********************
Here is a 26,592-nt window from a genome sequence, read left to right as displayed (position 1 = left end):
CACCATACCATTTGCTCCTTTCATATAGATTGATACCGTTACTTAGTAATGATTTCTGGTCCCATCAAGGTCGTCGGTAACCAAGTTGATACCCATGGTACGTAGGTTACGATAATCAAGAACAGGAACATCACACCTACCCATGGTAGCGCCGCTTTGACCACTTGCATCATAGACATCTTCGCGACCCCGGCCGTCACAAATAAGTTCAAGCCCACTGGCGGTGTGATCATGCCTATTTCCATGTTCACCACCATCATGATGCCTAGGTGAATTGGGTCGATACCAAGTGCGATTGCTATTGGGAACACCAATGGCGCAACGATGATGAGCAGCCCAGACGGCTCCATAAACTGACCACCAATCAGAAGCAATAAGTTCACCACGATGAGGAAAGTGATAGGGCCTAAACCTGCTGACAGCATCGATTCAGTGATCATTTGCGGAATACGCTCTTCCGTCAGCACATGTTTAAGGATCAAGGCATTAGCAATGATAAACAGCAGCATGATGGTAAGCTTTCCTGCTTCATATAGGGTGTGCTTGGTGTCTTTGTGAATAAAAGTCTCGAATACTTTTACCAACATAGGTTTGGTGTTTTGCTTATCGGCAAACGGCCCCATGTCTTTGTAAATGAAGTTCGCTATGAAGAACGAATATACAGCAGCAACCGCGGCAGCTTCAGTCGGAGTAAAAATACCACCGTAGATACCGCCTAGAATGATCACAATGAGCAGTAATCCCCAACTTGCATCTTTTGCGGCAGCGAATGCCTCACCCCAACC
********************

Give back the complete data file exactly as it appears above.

Here is a 26,592-nt window from a genome sequence, read left to right as displayed (position 1 = left end):
CACCATACCATTTGCTCCTTTCATATAGATTGATACCGTTACTTAGTAATGATTTCTGGTCCCATCAAGGTCGTCGGTAACCAAGTTGATACCCATGGTACGTAGGTTACGATAATCAAGAACAGGAACATCACACCTACCCATGGTAGCGCCGCTTTGACCACTTGCATCATAGACATCTTCGCGACCCCGGCCGTCACAAATAAGTTCAAGCCCACTGGCGGTGTGATCATGCCTATTTCCATGTTCACCACCATCATGATGCCTAGGTGAATTGGGTCGATACCAAGTGCGATTGCTATTGGGAACACCAATGGCGCAACGATGATGAGCAGCCCAGACGGCTCCATAAACTGACCACCAATCAGAAGCAATAAGTTCACCACGATGAGGAAAGTGATAGGGCCTAAACCTGCTGACAGCATCGATTCAGTGATCATTTGCGGAATACGCTCTTCCGTCAGCACATGTTTAAGGATCAAGGCATTAGCAATGATAAACAGCAGCATGATGGTAAGCTTTCCTGCTTCATATAGGGTGTGCTTGGTGTCTTTGTGAATAAAAGTCTCGAATACTTTTACCAACATAGGTTTGGTGTTTTGCTTATCGGCAAACGGCCCCATGTCTTTGTAAATGAAGTTCGCTATGAAGAACGAATATACAGCAGCAACCGCGGCAGCTTCAGTCGGAGTAAAAATACCACCGTAGATACCGCCTAGAATGATCACAATGAGCAGTAATCCCCAACTTGCATCTTTTGCGGCAGCGAATGCCTCACCCCAACC